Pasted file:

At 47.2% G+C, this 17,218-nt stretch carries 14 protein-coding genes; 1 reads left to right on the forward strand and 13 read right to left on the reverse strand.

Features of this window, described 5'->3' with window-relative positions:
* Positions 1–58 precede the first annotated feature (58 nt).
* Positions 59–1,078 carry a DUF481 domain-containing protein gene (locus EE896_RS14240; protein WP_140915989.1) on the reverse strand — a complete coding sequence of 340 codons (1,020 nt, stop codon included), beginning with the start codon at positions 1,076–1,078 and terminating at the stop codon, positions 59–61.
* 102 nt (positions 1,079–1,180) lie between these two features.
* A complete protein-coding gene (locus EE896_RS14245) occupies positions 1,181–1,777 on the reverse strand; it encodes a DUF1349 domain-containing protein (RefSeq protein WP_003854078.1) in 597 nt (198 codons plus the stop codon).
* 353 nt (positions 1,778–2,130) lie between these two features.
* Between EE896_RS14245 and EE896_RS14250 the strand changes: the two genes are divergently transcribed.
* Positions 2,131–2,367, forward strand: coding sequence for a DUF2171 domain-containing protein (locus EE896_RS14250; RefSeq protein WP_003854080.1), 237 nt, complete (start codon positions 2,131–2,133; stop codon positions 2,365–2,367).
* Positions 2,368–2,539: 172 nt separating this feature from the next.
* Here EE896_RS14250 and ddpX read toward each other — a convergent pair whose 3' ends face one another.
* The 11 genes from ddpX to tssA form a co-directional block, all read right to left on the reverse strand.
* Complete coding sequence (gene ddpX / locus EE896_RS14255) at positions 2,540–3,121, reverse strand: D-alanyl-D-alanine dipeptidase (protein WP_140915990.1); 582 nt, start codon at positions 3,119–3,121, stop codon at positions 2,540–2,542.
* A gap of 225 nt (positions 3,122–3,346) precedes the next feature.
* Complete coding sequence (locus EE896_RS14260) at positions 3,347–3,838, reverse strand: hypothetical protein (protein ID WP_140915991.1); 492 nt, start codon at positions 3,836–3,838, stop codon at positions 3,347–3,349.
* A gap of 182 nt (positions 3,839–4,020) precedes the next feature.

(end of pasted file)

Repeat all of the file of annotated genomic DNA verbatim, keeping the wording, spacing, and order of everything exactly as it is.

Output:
At 47.2% G+C, this 17,218-nt stretch carries 14 protein-coding genes; 1 reads left to right on the forward strand and 13 read right to left on the reverse strand.

Features of this window, described 5'->3' with window-relative positions:
* Positions 1–58 precede the first annotated feature (58 nt).
* Positions 59–1,078 carry a DUF481 domain-containing protein gene (locus EE896_RS14240; protein WP_140915989.1) on the reverse strand — a complete coding sequence of 340 codons (1,020 nt, stop codon included), beginning with the start codon at positions 1,076–1,078 and terminating at the stop codon, positions 59–61.
* 102 nt (positions 1,079–1,180) lie between these two features.
* A complete protein-coding gene (locus EE896_RS14245) occupies positions 1,181–1,777 on the reverse strand; it encodes a DUF1349 domain-containing protein (RefSeq protein WP_003854078.1) in 597 nt (198 codons plus the stop codon).
* 353 nt (positions 1,778–2,130) lie between these two features.
* Between EE896_RS14245 and EE896_RS14250 the strand changes: the two genes are divergently transcribed.
* Positions 2,131–2,367, forward strand: coding sequence for a DUF2171 domain-containing protein (locus EE896_RS14250; RefSeq protein WP_003854080.1), 237 nt, complete (start codon positions 2,131–2,133; stop codon positions 2,365–2,367).
* Positions 2,368–2,539: 172 nt separating this feature from the next.
* Here EE896_RS14250 and ddpX read toward each other — a convergent pair whose 3' ends face one another.
* The 11 genes from ddpX to tssA form a co-directional block, all read right to left on the reverse strand.
* Complete coding sequence (gene ddpX / locus EE896_RS14255) at positions 2,540–3,121, reverse strand: D-alanyl-D-alanine dipeptidase (protein WP_140915990.1); 582 nt, start codon at positions 3,119–3,121, stop codon at positions 2,540–2,542.
* A gap of 225 nt (positions 3,122–3,346) precedes the next feature.
* Complete coding sequence (locus EE896_RS14260) at positions 3,347–3,838, reverse strand: hypothetical protein (protein ID WP_140915991.1); 492 nt, start codon at positions 3,836–3,838, stop codon at positions 3,347–3,349.
* A gap of 182 nt (positions 3,839–4,020) precedes the next feature.